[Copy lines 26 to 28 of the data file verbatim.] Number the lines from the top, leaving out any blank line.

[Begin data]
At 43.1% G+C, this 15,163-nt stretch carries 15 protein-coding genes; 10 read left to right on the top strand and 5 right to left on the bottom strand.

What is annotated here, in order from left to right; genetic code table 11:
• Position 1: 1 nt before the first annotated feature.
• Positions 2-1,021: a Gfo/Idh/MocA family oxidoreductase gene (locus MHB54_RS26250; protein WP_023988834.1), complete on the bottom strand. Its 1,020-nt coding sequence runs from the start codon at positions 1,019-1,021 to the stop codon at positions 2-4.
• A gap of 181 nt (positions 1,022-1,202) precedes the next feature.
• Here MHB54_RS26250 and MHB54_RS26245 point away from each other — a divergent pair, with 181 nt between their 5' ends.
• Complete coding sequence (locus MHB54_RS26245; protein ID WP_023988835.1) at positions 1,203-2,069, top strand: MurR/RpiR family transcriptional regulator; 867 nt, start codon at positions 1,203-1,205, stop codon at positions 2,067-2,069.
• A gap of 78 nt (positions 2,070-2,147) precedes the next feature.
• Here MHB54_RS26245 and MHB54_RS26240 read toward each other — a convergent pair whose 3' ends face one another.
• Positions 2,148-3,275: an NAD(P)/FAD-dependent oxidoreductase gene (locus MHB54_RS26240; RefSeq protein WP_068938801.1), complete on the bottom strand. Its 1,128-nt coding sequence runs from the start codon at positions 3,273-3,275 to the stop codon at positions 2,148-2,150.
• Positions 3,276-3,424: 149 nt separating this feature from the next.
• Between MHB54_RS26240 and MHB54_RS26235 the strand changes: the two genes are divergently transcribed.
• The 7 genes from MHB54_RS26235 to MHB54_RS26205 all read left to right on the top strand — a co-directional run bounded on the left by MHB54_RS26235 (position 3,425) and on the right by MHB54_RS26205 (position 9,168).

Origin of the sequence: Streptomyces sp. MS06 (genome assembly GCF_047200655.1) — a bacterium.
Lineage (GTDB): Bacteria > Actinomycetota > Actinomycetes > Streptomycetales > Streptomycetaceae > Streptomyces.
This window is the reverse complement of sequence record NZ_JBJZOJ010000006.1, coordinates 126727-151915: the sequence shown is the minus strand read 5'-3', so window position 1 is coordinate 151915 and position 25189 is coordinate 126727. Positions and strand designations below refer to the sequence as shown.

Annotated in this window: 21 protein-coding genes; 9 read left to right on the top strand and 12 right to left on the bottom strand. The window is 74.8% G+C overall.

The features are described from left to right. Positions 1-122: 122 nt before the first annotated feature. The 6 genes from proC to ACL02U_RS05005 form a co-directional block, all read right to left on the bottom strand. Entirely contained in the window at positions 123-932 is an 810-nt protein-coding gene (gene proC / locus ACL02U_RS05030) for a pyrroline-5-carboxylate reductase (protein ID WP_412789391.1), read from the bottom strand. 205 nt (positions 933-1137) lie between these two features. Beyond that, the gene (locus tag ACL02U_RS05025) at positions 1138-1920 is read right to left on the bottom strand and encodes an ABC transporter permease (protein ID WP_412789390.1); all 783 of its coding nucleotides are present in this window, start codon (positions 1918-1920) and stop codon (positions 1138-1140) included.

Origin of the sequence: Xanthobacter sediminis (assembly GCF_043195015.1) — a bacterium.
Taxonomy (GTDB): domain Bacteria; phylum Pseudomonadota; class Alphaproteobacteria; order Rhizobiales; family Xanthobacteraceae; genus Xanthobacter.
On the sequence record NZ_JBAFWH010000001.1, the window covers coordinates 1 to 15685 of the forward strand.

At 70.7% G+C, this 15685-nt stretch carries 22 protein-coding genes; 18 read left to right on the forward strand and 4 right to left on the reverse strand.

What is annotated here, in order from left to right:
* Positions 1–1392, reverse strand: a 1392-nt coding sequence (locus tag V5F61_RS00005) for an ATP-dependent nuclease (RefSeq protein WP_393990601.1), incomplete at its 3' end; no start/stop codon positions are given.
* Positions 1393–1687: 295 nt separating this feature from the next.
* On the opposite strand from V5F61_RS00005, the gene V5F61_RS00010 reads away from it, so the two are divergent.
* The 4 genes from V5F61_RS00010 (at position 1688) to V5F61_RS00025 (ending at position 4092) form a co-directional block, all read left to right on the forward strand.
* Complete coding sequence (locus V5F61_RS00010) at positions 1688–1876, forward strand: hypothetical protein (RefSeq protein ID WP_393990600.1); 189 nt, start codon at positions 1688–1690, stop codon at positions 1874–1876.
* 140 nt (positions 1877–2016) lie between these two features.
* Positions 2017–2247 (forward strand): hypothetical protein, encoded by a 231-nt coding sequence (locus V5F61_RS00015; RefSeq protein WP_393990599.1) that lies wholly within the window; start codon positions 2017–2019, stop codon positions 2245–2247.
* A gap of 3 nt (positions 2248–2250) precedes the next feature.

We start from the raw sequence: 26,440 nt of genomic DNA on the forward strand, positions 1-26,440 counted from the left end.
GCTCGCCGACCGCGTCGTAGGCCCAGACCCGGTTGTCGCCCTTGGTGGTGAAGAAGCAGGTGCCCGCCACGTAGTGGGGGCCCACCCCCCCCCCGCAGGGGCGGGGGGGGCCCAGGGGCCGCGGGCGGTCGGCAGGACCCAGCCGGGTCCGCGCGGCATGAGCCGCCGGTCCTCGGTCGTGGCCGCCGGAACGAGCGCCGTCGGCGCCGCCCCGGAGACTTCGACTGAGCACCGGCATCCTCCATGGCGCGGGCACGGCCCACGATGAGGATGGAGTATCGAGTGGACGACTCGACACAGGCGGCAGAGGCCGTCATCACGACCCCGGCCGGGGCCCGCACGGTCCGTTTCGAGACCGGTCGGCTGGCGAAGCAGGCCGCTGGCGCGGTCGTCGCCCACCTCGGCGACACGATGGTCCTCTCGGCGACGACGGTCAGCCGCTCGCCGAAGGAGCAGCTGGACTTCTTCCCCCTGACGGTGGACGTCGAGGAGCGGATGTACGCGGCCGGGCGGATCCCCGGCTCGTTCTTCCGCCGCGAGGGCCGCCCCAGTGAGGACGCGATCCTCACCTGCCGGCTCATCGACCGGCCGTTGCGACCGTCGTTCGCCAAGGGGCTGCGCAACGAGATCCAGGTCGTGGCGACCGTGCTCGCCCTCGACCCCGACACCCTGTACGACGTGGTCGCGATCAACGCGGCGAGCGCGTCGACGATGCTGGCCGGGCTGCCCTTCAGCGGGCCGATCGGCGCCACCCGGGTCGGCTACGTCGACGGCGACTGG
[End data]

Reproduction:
* On the opposite strand from V5F61_RS00005, the gene V5F61_RS00010 reads away from it, so the two are divergent.
* The 4 genes from V5F61_RS00010 (at position 1688) to V5F61_RS00025 (ending at position 4092) form a co-directional block, all read left to right on the forward strand.
* Complete coding sequence (locus V5F61_RS00010) at positions 1688–1876, forward strand: hypothetical protein (RefSeq protein ID WP_393990600.1); 189 nt, start codon at positions 1688–1690, stop codon at positions 1874–1876.